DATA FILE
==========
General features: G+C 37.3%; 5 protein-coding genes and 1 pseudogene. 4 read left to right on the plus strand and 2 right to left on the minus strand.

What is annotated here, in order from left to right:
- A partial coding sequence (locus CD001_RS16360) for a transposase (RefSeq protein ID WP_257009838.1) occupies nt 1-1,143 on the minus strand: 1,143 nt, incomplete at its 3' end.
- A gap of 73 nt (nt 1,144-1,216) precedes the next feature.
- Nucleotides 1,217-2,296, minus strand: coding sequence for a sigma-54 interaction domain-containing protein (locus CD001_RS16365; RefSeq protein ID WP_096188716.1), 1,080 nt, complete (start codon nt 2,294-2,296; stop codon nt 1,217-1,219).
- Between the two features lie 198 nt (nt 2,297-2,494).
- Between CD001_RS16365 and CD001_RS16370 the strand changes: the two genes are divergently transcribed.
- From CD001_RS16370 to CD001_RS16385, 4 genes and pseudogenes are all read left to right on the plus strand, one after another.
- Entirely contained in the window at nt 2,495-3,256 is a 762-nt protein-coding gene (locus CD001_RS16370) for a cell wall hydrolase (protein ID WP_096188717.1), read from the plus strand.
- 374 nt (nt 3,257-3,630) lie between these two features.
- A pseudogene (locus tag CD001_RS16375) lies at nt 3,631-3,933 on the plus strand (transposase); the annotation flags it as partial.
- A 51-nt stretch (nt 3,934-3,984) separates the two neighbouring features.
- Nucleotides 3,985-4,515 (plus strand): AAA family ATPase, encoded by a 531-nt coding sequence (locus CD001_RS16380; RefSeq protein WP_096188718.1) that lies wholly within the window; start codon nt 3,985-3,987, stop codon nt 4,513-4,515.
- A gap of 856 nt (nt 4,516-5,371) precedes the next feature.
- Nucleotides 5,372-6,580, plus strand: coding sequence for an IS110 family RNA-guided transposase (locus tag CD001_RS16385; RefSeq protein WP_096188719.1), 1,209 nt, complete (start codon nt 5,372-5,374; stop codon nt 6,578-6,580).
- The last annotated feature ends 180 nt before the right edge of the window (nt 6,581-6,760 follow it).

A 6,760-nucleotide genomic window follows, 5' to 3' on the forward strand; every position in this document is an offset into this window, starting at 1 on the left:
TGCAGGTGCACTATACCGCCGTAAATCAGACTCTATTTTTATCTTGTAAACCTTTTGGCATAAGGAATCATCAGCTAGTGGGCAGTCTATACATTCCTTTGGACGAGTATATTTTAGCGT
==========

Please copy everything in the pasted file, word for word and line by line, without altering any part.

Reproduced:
General features: G+C 37.3%; 5 protein-coding genes and 1 pseudogene. 4 read left to right on the plus strand and 2 right to left on the minus strand.

What is annotated here, in order from left to right:
- A partial coding sequence (locus CD001_RS16360) for a transposase (RefSeq protein ID WP_257009838.1) occupies nt 1-1,143 on the minus strand: 1,143 nt, incomplete at its 3' end.
- A gap of 73 nt (nt 1,144-1,216) precedes the next feature.
- Nucleotides 1,217-2,296, minus strand: coding sequence for a sigma-54 interaction domain-containing protein (locus CD001_RS16365; RefSeq protein ID WP_096188716.1), 1,080 nt, complete (start codon nt 2,294-2,296; stop codon nt 1,217-1,219).
- Between the two features lie 198 nt (nt 2,297-2,494).
- Between CD001_RS16365 and CD001_RS16370 the strand changes: the two genes are divergently transcribed.
- From CD001_RS16370 to CD001_RS16385, 4 genes and pseudogenes are all read left to right on the plus strand, one after another.
- Entirely contained in the window at nt 2,495-3,256 is a 762-nt protein-coding gene (locus CD001_RS16370) for a cell wall hydrolase (protein ID WP_096188717.1), read from the plus strand.
- 374 nt (nt 3,257-3,630) lie between these two features.
- A pseudogene (locus tag CD001_RS16375) lies at nt 3,631-3,933 on the plus strand (transposase); the annotation flags it as partial.
- A 51-nt stretch (nt 3,934-3,984) separates the two neighbouring features.
- Nucleotides 3,985-4,515 (plus strand): AAA family ATPase, encoded by a 531-nt coding sequence (locus CD001_RS16380; RefSeq protein WP_096188718.1) that lies wholly within the window; start codon nt 3,985-3,987, stop codon nt 4,513-4,515.
- A gap of 856 nt (nt 4,516-5,371) precedes the next feature.
- Nucleotides 5,372-6,580, plus strand: coding sequence for an IS110 family RNA-guided transposase (locus tag CD001_RS16385; RefSeq protein WP_096188719.1), 1,209 nt, complete (start codon nt 5,372-5,374; stop codon nt 6,578-6,580).
- The last annotated feature ends 180 nt before the right edge of the window (nt 6,581-6,760 follow it).

A 6,760-nucleotide genomic window follows, 5' to 3' on the forward strand; every position in this document is an offset into this window, starting at 1 on the left:
TGCAGGTGCACTATACCGCCGTAAATCAGACTCTATTTTTATCTTGTAAACCTTTTGGCATAAGGAATCATCAGCTAGTGGGCAGTCTATACATTCCTTTGGACGAGTATATTTTAGCGT